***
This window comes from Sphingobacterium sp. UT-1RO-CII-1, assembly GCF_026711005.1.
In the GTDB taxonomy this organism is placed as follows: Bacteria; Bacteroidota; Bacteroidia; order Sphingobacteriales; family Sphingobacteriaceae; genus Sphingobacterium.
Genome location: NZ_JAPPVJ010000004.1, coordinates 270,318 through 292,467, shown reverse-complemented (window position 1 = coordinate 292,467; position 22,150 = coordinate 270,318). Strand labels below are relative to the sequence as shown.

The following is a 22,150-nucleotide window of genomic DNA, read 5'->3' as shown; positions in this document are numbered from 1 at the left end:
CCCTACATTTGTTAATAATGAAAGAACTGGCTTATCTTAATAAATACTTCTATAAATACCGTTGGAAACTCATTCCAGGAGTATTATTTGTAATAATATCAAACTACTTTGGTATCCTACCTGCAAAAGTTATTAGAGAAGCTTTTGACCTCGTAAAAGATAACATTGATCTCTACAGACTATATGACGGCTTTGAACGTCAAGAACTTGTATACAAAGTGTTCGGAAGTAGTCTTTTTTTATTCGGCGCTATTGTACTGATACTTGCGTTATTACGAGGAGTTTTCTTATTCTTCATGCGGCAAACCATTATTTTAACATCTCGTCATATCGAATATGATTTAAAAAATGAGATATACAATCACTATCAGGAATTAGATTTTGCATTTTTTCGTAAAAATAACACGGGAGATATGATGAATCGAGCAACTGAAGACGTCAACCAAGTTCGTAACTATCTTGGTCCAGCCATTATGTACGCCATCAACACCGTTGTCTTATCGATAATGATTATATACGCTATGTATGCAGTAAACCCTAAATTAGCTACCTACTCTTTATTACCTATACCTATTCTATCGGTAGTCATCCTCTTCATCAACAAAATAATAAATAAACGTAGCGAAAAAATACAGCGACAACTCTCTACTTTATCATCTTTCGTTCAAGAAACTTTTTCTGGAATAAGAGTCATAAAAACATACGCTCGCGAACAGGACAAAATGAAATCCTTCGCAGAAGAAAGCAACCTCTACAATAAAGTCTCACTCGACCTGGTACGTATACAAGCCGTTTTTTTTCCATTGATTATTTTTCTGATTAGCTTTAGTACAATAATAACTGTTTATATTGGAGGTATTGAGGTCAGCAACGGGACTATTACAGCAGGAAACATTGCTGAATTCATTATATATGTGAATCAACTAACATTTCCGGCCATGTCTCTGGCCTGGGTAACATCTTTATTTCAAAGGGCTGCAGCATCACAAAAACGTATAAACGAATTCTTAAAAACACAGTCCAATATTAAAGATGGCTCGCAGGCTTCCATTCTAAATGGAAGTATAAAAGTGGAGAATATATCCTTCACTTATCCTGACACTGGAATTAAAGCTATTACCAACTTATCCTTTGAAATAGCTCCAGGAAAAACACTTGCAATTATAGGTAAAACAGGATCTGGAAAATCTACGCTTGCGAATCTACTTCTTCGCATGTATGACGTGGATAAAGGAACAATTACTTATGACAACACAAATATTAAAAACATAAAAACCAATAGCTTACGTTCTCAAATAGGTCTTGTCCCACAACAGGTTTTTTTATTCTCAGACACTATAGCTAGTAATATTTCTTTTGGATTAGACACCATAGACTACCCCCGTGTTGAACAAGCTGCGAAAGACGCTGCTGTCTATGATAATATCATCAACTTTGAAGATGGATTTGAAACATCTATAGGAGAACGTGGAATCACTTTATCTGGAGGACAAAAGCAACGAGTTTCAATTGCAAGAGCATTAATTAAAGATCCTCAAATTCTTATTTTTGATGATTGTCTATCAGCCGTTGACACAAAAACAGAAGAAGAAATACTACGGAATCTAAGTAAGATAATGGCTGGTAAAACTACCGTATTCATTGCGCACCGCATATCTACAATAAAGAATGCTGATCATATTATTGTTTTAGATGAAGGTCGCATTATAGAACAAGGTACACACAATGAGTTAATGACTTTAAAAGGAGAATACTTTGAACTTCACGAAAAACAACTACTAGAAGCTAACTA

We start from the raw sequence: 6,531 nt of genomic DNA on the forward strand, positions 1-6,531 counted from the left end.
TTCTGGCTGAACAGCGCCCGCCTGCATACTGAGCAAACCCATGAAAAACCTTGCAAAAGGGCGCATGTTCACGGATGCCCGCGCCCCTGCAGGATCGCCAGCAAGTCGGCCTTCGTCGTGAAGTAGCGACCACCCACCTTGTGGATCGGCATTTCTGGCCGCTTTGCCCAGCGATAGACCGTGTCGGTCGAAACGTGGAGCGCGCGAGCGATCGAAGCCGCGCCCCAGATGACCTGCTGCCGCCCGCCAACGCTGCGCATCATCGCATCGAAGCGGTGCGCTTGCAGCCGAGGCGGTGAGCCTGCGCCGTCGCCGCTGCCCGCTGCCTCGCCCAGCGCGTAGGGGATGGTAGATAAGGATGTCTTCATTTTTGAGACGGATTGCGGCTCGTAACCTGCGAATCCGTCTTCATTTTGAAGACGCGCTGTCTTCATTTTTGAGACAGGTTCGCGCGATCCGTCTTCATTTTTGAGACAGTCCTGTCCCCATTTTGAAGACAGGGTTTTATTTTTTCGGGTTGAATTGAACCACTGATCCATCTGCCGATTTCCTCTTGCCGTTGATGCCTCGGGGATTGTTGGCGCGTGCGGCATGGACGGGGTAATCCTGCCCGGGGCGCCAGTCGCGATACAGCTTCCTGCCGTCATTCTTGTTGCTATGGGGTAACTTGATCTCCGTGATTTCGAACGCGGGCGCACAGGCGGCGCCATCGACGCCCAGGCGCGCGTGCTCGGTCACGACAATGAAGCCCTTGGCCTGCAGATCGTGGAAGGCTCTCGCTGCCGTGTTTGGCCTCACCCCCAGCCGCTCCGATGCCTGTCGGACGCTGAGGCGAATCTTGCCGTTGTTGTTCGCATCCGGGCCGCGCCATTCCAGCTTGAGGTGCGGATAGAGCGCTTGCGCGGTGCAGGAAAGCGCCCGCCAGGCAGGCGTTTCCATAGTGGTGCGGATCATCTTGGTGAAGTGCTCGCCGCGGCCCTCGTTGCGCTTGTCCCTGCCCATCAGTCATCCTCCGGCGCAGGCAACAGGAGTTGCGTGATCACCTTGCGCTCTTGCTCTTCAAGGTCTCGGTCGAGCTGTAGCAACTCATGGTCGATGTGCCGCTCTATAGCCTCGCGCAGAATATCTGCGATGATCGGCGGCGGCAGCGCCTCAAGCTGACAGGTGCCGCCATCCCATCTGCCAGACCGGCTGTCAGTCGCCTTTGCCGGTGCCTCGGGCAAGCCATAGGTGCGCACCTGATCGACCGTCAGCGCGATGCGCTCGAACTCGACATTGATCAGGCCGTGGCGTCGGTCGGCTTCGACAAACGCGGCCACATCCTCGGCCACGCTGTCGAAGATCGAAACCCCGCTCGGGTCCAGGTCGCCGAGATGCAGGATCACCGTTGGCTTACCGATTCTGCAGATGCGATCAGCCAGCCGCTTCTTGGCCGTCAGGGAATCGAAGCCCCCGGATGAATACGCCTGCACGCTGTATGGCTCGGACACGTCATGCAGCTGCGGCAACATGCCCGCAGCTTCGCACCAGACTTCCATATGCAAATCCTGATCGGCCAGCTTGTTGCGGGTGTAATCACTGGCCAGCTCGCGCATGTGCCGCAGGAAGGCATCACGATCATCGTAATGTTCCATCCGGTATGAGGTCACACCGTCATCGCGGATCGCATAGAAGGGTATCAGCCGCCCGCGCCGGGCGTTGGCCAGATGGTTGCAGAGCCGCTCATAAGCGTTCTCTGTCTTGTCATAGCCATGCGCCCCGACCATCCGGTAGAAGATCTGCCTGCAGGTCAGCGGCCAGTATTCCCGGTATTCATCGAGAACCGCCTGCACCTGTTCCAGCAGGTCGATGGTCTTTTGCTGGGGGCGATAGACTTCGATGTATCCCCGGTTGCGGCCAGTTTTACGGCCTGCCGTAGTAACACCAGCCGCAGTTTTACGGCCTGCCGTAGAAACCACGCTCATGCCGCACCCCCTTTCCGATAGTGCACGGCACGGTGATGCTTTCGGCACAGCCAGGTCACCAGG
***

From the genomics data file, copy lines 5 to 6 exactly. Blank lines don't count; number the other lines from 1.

CCCTACATTTGTTAATAATGAAAGAACTGGCTTATCTTAATAAATACTTCTATAAATACCGTTGGAAACTCATTCCAGGAGTATTATTTGTAATAATATCAAACTACTTTGGTATCCTACCTGCAAAAGTTATTAGAGAAGCTTTTGACCTCGTAAAAGATAACATTGATCTCTACAGACTATATGACGGCTTTGAACGTCAAGAACTTGTATACAAAGTGTTCGGAAGTAGTCTTTTTTTATTCGGCGCTATTGTACTGATACTTGCGTTATTACGAGGAGTTTTCTTATTCTTCATGCGGCAAACCATTATTTTAACATCTCGTCATATCGAATATGATTTAAAAAATGAGATATACAATCACTATCAGGAATTAGATTTTGCATTTTTTCGTAAAAATAACACGGGAGATATGATGAATCGAGCAACTGAAGACGTCAACCAAGTTCGTAACTATCTTGGTCCAGCCATTATGTACGCCATCAACACCGTTGTCTTATCGATAATGATTATATACGCTATGTATGCAGTAAACCCTAAATTAGCTACCTACTCTTTATTACCTATACCTATTCTATCGGTAGTCATCCTCTTCATCAACAAAATAATAAATAAACGTAGCGAAAAAATACAGCGACAACTCTCTACTTTATCATCTTTCGTTCAAGAAACTTTTTCTGGAATAAGAGTCATAAAAACATACGCTCGCGAACAGGACAAAATGAAATCCTTCGCAGAAGAAAGCAACCTCTACAATAAAGTCTCACTCGACCTGGTACGTATACAAGCCGTTTTTTTTCCATTGATTATTTTTCTGATTAGCTTTAGTACAATAATAACTGTTTATATTGGAGGTATTGAGGTCAGCAACGGGACTATTACAGCAGGAAACATTGCTGAATTCATTATATATGTGAATCAACTAACATTTCCGGCCATGTCTCTGGCCTGGGTAACATCTTTATTTCAAAGGGCTGCAGCATCACAAAAACGTATAAACGAATTCTTAAAAACACAGTCCAATATTAAAGATGGCTCGCAGGCTTCCATTCTAAATGGAAGTATAAAAGTGGAGAATATATCCTTCACTTATCCTGACACTGGAATTAAAGCTATTACCAACTTATCCTTTGAAATAGCTCCAGGAAAAACACTTGCAATTATAGGTAAAACAGGATCTGGAAAATCTACGCTTGCGAATCTACTTCTTCGCATGTATGACGTGGATAAAGGAACAATTACTTATGACAACACAAATATTAAAAACATAAAAACCAATAGCTTACGTTCTCAAATAGGTCTTGTCCCACAACAGGTTTTTTTATTCTCAGACACTATAGCTAGTAATATTTCTTTTGGATTAGACACCATAGACTACCCCCGTGTTGAACAAGCTGCGAAAGACGCTGCTGTCTATGATAATATCATCAACTTTGAAGATGGATTTGAAACATCTATAGGAGAACGTGGAATCACTTTATCTGGAGGACAAAAGCAACGAGTTTCAATTGCAAGAGCATTAATTAAAGATCCTCAAATTCTTATTTTTGATGATTGTCTATCAGCCGTTGACACAAAAACAGAAGAAGAAATACTACGGAATCTAAGTAAGATAATGGCTGGTAAAACTACCGTATTCATTGCGCACCGCATATCTACAATAAAGAATGCTGATCATATTATTGTTTTAGATGAAGGTCGCATTATAGAACAAGGTACACACAATGAGTTAATGACTTTAAAAGGAGAATACTTTGAACTTCACGAAAAACAACTACTAGAAGCTAACTA

We start from the raw sequence: 6,531 nt of genomic DNA on the forward strand, positions 1-6,531 counted from the left end.